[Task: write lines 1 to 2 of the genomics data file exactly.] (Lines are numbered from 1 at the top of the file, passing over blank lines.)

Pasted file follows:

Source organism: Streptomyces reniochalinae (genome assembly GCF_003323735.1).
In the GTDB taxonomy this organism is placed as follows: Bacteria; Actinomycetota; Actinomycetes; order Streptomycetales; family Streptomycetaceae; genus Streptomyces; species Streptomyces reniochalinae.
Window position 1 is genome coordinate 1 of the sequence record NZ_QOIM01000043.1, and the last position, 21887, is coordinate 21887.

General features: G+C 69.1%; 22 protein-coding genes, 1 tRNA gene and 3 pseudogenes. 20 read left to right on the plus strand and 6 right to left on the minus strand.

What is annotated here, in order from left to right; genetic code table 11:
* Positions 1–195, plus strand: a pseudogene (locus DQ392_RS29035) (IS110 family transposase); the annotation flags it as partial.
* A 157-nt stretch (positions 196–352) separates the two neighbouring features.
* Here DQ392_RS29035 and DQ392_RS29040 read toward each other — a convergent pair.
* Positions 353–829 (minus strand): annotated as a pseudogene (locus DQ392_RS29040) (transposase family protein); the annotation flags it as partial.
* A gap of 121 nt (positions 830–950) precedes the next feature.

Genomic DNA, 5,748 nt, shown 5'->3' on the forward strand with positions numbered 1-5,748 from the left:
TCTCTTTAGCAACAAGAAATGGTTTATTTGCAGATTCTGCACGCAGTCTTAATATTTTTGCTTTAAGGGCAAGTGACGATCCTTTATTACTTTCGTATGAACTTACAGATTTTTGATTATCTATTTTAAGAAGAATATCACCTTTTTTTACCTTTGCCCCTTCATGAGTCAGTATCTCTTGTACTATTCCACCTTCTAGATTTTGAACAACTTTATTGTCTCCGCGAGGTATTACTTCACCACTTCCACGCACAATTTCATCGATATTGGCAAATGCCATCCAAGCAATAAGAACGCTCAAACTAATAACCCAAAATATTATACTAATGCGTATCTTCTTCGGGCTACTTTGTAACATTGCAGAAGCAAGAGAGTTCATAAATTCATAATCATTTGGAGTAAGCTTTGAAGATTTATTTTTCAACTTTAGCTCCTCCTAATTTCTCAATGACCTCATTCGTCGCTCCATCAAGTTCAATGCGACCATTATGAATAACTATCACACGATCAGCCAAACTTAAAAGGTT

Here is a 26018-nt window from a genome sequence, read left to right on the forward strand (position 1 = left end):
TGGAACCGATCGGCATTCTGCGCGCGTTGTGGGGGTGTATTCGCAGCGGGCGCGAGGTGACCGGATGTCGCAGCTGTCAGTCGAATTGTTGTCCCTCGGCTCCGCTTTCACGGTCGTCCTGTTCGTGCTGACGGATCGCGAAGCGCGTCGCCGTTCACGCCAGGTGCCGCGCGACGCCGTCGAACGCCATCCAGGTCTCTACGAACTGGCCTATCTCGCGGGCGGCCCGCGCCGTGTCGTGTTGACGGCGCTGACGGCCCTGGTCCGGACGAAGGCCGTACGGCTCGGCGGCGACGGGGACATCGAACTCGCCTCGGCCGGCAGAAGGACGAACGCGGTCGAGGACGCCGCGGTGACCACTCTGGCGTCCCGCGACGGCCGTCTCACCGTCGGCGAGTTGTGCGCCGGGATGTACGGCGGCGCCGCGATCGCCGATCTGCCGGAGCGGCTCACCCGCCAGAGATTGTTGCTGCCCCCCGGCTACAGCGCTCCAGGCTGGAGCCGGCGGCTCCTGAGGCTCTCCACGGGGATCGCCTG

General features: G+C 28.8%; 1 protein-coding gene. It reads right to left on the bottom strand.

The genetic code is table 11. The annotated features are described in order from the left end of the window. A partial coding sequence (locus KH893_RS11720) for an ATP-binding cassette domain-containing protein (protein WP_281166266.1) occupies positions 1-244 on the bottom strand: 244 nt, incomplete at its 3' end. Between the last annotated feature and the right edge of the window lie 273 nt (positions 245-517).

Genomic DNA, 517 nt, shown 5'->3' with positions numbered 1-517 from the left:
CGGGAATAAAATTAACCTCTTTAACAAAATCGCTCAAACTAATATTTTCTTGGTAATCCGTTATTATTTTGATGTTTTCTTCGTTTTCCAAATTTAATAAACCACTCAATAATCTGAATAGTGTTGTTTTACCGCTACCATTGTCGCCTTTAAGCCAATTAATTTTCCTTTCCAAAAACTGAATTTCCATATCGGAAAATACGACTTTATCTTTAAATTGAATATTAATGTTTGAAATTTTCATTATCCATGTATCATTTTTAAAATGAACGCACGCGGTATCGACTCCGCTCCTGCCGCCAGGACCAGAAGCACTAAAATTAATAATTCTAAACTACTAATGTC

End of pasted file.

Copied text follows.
Source organism: Streptomyces reniochalinae (genome assembly GCF_003323735.1).
In the GTDB taxonomy this organism is placed as follows: Bacteria; Actinomycetota; Actinomycetes; order Streptomycetales; family Streptomycetaceae; genus Streptomyces; species Streptomyces reniochalinae.